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Optimal Taxation of Top Labor Incomes: A Tale of Three Elasticities

  • Thomas Piketty
  • Emmanuel Saez
  • Stefanie Stantcheva

This paper presents a model of optimal labor income taxation where top incomes respond to marginal tax rates through three channels: (1) standard labor supply, (2) tax avoidance, (3) compensation bargaining. We derive the optimal top tax rate formula as a function of the three corresponding behavioral elasticities. The first elasticity (labor supply) is the sole real factor limiting optimal top tax rates. The optimal tax system should be designed to minimize the second elasticity (avoidance) through tax enforcement and tax neutrality across income forms. The optimal top tax rate increases with the third elasticity (bargaining) as bargaining efforts are zero-sum in aggregate. We provide evidence using cross-country times series macro-evidence and CEO pay micro-evidence. The macro-evidence from 18 OECD countries shows that there is a strong negative correlation between top tax rates and top 1% income shares since 1960, implying that the overall elasticity is large. However, top income share increases have not translated into higher economic growth. US CEO pay evidence shows that pay for luck is quantitatively more important when top tax rates are low. International CEO pay evidence shows that CEO pay is strongly negatively correlated with top tax rates even controlling for rm characteristics and performance, and this correlation is stronger in firms with poor governance. These results are consistent with bargaining effects playing a role in the link between top incomes and top tax rates. If bargaining effects in fact exist, optimal tax rates should be higher than commonly assumed.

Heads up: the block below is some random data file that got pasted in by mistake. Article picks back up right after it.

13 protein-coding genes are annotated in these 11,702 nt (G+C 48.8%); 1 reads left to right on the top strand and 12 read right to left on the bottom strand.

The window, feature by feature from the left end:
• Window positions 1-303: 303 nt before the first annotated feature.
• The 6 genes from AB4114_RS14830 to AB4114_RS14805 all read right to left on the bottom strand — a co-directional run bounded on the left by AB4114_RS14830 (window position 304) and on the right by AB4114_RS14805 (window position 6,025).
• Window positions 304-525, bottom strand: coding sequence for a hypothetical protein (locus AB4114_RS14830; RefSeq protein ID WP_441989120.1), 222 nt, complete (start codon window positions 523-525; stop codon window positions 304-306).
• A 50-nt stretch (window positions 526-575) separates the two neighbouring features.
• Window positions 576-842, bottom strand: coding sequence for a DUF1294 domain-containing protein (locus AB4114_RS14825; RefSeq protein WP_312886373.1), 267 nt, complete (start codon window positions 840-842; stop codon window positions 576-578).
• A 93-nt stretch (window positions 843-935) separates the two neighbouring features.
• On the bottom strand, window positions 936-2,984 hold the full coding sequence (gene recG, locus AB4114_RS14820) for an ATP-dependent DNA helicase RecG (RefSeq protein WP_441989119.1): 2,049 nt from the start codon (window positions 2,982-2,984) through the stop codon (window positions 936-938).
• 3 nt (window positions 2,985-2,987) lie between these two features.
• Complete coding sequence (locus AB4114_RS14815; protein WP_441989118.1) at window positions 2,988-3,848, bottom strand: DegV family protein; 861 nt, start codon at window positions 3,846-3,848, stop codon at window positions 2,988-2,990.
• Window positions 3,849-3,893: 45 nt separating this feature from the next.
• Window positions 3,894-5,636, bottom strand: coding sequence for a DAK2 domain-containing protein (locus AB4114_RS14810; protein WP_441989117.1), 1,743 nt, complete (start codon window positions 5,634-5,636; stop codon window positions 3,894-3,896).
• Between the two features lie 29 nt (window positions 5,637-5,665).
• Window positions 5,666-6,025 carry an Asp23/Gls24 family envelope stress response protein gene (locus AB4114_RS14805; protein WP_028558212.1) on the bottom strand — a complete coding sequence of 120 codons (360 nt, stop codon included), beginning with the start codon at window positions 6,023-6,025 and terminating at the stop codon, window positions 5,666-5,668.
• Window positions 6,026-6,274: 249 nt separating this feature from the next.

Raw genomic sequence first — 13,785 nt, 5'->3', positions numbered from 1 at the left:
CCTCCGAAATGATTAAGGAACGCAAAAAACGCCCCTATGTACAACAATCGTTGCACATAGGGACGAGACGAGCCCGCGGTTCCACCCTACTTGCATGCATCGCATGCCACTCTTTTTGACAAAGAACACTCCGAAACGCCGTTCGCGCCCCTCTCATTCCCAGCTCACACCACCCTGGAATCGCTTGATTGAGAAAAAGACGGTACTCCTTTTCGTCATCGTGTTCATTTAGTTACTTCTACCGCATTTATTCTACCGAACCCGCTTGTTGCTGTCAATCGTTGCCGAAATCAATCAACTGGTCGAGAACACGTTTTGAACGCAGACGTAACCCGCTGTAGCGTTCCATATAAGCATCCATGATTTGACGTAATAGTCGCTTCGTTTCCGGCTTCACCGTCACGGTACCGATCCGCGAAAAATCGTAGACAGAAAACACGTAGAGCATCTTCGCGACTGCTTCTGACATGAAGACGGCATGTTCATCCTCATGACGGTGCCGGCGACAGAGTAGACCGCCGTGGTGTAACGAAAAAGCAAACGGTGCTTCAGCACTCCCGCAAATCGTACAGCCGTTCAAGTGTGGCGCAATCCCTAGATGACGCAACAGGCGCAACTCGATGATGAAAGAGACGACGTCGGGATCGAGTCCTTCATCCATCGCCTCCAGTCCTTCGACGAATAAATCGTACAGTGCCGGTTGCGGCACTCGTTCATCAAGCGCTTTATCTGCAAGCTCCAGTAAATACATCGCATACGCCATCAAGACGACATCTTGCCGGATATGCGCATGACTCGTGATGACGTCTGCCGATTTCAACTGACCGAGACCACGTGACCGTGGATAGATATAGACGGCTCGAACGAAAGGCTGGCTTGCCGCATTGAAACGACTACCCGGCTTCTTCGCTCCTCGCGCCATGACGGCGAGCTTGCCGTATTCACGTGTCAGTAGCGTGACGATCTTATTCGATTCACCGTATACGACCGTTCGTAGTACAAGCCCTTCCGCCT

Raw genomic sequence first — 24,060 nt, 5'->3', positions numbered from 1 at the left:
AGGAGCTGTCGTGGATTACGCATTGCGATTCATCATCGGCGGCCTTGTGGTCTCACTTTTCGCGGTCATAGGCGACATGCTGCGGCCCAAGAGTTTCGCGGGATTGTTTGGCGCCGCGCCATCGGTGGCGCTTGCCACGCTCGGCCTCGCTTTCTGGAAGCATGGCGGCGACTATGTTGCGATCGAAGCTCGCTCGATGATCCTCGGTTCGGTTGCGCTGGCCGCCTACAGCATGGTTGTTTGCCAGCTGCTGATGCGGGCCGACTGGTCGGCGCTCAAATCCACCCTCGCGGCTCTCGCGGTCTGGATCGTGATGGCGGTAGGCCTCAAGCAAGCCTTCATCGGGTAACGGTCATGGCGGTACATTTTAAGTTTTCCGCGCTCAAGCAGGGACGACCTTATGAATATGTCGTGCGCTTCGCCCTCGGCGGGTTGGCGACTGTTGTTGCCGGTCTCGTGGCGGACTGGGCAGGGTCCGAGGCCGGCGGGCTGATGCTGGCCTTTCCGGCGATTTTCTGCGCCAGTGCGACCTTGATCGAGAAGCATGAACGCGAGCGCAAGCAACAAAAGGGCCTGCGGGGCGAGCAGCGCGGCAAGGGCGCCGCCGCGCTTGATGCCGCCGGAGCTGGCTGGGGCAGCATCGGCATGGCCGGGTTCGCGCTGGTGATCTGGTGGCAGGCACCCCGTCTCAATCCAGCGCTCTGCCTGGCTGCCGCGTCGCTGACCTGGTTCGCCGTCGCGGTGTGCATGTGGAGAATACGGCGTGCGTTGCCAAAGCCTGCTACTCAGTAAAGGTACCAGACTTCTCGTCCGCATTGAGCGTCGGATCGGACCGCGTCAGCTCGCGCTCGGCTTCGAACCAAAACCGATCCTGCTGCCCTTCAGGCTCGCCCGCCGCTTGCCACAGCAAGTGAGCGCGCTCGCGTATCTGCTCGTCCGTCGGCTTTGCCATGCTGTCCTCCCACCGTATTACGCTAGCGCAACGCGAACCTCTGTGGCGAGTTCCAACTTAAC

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File URL: http://www.nber.org/papers/w17616.pdf
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Paper provided by National Bureau of Economic Research, Inc in its series NBER Working Papers with number 17616.

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Date of creation: Nov 2011
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Publication status: published as Thomas Piketty & Emmanuel Saez & Stefanie Stantcheva, 2014. "Optimal Taxation of Top Labor Incomes: A Tale of Three Elasticities," American Economic Journal: Economic Policy, American Economic Association, vol. 6(1), pages 230-71, February.
Handle: RePEc:nbr:nberwo:17616
Note: PE
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  1. Atkinson, Tony & Leigh, Andrew, 2010. "The Distribution of Top Incomes in Five Anglo-Saxon Countries over the Twentieth Century," IZA Discussion Papers 4937, Institute for the Study of Labor (IZA).
  2. Casey Rothschild & Florian Scheuer, 2012. "Redistributive Taxation in the Roy Model," NBER Working Papers 18228, National Bureau of Economic Research, Inc.
  3. Saez, Emmanuel, 2004. "Direct or indirect tax instruments for redistribution: short-run versus long-run," Journal of Public Economics, Elsevier, vol. 88(3-4), pages 503-518, March.
  4. Emmanuel Saez, 2002. "Optimal Income Transfer Programs: Intensive Versus Extensive Labor Supply Responses," The Quarterly Journal of Economics, MIT Press, vol. 117(3), pages 1039-1073, August.
  5. Stiglitz, Joseph E., 1982. "Self-selection and Pareto efficient taxation," Journal of Public Economics, Elsevier, vol. 17(2), pages 213-240, March.
  6. Henrik Jacobsen Kleven & Camille Landais & Emmanuel Saez, 2013. "Taxation and International Migration of Superstars: Evidence from the European Football Market," American Economic Review, American Economic Association, vol. 103(5), pages 1892-1924, August.
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